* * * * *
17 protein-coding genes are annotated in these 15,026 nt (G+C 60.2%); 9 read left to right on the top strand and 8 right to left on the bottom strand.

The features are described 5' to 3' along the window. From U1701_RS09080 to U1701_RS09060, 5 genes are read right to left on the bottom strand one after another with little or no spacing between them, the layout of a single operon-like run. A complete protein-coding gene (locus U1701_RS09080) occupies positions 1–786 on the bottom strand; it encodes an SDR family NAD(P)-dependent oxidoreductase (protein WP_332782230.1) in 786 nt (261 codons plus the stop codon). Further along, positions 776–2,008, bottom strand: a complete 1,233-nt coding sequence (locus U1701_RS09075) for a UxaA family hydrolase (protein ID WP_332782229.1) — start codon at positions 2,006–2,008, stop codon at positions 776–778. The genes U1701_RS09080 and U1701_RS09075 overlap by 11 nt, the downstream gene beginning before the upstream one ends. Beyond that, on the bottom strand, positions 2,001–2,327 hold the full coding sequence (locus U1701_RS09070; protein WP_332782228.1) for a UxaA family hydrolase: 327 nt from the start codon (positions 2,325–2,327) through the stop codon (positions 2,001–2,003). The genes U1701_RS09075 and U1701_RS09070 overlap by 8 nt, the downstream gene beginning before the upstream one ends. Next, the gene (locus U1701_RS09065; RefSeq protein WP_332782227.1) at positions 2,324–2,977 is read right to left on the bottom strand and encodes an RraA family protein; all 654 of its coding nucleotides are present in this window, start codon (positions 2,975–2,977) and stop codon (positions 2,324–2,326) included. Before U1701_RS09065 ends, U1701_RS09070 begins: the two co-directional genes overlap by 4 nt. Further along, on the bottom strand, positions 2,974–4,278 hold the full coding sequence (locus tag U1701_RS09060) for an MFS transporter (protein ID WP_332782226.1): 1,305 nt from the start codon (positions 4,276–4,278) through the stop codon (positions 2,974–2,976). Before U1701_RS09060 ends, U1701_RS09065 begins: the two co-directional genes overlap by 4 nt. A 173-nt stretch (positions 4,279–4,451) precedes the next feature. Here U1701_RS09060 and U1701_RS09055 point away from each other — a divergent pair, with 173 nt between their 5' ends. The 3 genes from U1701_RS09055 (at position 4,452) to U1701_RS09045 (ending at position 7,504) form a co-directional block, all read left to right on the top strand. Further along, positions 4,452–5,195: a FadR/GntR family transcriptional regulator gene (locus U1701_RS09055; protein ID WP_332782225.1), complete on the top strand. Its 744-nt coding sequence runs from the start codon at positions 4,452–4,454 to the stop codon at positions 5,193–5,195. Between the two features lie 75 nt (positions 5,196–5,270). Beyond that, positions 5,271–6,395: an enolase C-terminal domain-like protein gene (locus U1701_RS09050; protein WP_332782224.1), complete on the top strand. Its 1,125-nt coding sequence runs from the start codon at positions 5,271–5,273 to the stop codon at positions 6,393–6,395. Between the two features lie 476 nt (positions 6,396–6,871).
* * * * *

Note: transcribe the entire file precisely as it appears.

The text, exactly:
17 protein-coding genes are annotated in these 15,026 nt (G+C 60.2%); 9 read left to right on the top strand and 8 right to left on the bottom strand.

The features are described 5' to 3' along the window. From U1701_RS09080 to U1701_RS09060, 5 genes are read right to left on the bottom strand one after another with little or no spacing between them, the layout of a single operon-like run. A complete protein-coding gene (locus U1701_RS09080) occupies positions 1–786 on the bottom strand; it encodes an SDR family NAD(P)-dependent oxidoreductase (protein WP_332782230.1) in 786 nt (261 codons plus the stop codon). Further along, positions 776–2,008, bottom strand: a complete 1,233-nt coding sequence (locus U1701_RS09075) for a UxaA family hydrolase (protein ID WP_332782229.1) — start codon at positions 2,006–2,008, stop codon at positions 776–778. The genes U1701_RS09080 and U1701_RS09075 overlap by 11 nt, the downstream gene beginning before the upstream one ends. Beyond that, on the bottom strand, positions 2,001–2,327 hold the full coding sequence (locus U1701_RS09070; protein WP_332782228.1) for a UxaA family hydrolase: 327 nt from the start codon (positions 2,325–2,327) through the stop codon (positions 2,001–2,003). The genes U1701_RS09075 and U1701_RS09070 overlap by 8 nt, the downstream gene beginning before the upstream one ends. Next, the gene (locus U1701_RS09065; RefSeq protein WP_332782227.1) at positions 2,324–2,977 is read right to left on the bottom strand and encodes an RraA family protein; all 654 of its coding nucleotides are present in this window, start codon (positions 2,975–2,977) and stop codon (positions 2,324–2,326) included. Before U1701_RS09065 ends, U1701_RS09070 begins: the two co-directional genes overlap by 4 nt. Further along, on the bottom strand, positions 2,974–4,278 hold the full coding sequence (locus tag U1701_RS09060) for an MFS transporter (protein ID WP_332782226.1): 1,305 nt from the start codon (positions 4,276–4,278) through the stop codon (positions 2,974–2,976). Before U1701_RS09060 ends, U1701_RS09065 begins: the two co-directional genes overlap by 4 nt. A 173-nt stretch (positions 4,279–4,451) precedes the next feature. Here U1701_RS09060 and U1701_RS09055 point away from each other — a divergent pair, with 173 nt between their 5' ends. The 3 genes from U1701_RS09055 (at position 4,452) to U1701_RS09045 (ending at position 7,504) form a co-directional block, all read left to right on the top strand. Further along, positions 4,452–5,195: a FadR/GntR family transcriptional regulator gene (locus U1701_RS09055; protein ID WP_332782225.1), complete on the top strand. Its 744-nt coding sequence runs from the start codon at positions 4,452–4,454 to the stop codon at positions 5,193–5,195. Between the two features lie 75 nt (positions 5,196–5,270). Beyond that, positions 5,271–6,395: an enolase C-terminal domain-like protein gene (locus U1701_RS09050; protein WP_332782224.1), complete on the top strand. Its 1,125-nt coding sequence runs from the start codon at positions 5,271–5,273 to the stop codon at positions 6,393–6,395. Between the two features lie 476 nt (positions 6,396–6,871).